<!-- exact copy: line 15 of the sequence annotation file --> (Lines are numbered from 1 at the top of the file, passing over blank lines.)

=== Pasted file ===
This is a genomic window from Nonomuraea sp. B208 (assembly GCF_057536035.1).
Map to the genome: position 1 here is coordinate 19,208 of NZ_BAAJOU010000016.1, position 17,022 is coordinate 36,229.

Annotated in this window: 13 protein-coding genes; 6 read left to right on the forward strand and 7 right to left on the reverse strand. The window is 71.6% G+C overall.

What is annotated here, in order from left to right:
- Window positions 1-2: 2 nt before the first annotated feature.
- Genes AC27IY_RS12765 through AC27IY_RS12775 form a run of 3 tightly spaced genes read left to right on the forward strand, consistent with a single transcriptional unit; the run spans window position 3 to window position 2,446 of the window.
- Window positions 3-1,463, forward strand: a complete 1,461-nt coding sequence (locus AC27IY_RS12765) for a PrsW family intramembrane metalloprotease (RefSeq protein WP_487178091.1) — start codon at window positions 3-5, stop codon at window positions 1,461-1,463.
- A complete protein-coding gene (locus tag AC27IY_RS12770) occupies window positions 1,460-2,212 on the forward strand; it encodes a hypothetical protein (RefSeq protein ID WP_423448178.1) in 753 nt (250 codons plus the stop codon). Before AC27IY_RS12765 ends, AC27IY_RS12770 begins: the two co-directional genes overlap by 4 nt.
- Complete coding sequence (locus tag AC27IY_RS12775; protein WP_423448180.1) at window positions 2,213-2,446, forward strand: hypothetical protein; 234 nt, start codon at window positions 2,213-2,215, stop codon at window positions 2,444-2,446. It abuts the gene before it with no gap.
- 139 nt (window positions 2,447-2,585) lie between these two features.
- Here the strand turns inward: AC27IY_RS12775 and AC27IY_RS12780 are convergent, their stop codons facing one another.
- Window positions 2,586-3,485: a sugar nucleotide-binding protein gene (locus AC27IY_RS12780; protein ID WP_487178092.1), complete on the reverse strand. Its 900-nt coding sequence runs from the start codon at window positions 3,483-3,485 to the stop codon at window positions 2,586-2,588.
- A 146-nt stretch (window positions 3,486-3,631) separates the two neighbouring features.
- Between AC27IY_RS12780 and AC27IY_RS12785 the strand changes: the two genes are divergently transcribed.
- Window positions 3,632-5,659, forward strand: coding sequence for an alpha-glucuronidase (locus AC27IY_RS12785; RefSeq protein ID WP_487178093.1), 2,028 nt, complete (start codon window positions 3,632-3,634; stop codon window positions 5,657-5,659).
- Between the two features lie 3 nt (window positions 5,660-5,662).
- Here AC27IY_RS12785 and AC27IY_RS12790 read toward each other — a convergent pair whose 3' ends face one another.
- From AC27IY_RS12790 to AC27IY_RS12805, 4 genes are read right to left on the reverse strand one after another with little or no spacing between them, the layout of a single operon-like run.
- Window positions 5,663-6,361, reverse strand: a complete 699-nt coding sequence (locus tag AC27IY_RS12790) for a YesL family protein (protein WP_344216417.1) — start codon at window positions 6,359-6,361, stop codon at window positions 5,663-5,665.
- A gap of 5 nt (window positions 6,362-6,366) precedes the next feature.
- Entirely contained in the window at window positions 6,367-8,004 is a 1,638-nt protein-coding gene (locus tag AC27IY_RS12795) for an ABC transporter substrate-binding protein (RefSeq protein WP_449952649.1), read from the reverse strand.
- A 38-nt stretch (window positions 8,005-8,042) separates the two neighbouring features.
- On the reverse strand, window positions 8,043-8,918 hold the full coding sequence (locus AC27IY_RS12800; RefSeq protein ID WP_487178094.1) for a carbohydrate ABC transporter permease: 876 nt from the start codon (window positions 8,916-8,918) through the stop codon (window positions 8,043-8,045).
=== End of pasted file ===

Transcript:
- Window positions 3,632-5,659, forward strand: coding sequence for an alpha-glucuronidase (locus AC27IY_RS12785; RefSeq protein ID WP_487178093.1), 2,028 nt, complete (start codon window positions 3,632-3,634; stop codon window positions 5,657-5,659).